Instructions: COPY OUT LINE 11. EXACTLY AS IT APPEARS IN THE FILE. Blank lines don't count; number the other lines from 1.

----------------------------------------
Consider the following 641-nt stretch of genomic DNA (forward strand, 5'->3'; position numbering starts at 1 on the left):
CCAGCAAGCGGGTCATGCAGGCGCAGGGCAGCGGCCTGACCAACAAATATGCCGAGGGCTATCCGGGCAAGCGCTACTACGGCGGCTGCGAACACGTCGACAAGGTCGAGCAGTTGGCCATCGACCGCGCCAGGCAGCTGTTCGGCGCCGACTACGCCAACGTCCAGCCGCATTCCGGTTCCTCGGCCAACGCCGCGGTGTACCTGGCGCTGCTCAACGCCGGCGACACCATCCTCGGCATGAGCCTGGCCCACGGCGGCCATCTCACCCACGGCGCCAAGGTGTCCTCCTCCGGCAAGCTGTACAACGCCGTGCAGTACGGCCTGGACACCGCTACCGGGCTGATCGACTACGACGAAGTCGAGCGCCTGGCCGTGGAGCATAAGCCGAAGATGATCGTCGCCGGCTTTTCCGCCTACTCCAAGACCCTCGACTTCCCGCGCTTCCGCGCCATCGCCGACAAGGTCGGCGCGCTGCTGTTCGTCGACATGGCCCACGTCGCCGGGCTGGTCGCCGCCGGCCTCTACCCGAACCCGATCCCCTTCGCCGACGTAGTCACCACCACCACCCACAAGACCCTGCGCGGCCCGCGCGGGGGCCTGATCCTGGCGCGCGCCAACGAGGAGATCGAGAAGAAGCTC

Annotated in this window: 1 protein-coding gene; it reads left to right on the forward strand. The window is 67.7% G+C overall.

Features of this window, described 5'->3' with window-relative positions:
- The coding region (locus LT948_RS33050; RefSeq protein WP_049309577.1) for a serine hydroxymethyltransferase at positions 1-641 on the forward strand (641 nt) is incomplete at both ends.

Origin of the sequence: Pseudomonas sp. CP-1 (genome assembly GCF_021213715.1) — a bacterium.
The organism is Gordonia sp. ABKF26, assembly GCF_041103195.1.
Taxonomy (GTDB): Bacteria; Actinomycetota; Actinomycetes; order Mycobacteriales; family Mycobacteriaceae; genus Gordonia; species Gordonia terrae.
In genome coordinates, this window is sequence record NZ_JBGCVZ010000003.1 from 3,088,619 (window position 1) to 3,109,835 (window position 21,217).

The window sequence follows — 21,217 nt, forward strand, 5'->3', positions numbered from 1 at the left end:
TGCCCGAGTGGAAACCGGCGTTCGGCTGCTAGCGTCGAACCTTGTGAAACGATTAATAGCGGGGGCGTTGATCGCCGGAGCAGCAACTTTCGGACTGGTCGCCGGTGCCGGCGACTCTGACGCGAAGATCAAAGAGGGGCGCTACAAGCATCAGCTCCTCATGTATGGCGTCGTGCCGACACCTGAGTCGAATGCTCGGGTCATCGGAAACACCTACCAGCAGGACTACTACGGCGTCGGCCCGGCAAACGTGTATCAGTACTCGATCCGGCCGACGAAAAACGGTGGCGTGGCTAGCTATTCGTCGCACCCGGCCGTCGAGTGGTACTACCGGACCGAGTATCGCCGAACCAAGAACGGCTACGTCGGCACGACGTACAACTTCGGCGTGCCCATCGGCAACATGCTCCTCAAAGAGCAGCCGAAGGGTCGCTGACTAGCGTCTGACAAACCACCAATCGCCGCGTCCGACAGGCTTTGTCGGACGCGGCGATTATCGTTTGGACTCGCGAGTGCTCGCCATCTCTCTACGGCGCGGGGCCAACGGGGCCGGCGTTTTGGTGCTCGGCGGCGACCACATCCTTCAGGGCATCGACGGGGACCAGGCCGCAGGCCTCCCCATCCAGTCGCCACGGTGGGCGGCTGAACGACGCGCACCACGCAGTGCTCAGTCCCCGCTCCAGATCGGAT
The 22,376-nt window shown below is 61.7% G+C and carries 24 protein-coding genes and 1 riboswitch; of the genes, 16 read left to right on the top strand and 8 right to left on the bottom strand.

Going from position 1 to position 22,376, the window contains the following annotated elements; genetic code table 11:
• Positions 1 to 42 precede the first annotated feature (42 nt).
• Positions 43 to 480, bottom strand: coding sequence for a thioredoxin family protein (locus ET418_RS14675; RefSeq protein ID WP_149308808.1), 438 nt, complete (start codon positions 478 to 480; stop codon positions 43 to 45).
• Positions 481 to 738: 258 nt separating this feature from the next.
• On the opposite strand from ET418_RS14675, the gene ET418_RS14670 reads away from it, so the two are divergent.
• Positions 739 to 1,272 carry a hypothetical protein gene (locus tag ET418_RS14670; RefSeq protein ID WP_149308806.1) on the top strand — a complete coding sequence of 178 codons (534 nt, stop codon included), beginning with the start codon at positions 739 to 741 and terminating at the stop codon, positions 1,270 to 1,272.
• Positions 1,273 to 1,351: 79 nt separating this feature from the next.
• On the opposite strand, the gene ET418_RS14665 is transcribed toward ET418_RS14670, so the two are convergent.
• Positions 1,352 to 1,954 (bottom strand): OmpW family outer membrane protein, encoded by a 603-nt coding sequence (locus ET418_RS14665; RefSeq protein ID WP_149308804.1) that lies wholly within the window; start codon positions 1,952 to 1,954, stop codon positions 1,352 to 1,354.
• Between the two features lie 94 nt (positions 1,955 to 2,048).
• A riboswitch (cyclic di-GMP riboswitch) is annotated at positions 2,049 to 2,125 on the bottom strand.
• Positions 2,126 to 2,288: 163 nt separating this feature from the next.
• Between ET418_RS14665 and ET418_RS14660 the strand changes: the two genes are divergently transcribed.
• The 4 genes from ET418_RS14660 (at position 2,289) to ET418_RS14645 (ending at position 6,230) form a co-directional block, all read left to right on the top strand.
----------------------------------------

TGCCCGAGTGGAAACCGGCGTTCGGCTGCTAGCGTCGAACCTTGTGAAACGATTAATAGCGGGGGCGTTGATCGCCGGAGCAGCAACTTTCGGACTGGTCGCCGGTGCCGGCGACTCTGACGCGAAGATCAAAGAGGGGCGCTACAAGCATCAGCTCCTCATGTATGGCGTCGTGCCGACACCTGAGTCGAATGCTCGGGTCATCGGAAACACCTACCAGCAGGACTACTACGGCGTCGGCCCGGCAAACGTGTATCAGTACTCGATCCGGCCGACGAAAAACGGTGGCGTGGCTAGCTATTCGTCGCACCCGGCCGTCGAGTGGTACTACCGGACCGAGTATCGCCGAACCAAGAACGGCTACGTCGGCACGACGTACAACTTCGGCGTGCCCATCGGCAACATGCTCCTCAAAGAGCAGCCGAAGGGTCGCTGACTAGCGTCTGACAAACCACCAATCGCCGCGTCCGACAGGCTTTGTCGGACGCGGCGATTATCGTTTGGACTCGCGAGTGCTCGCCATCTCTCTACGGCGCGGGGCCAACGGGGCCGGCGTTTTGGTGCTCGGCGGCGACCACATCCTTCAGGGCATCGACGGGGACCAGGCCGCAGGCCTCCCCATCCAGTCGCCACGGTGGGCGGCTGAACGACGCGCACCACGCAGTGCTCAGTCCCCGCTCCAGATCGGAT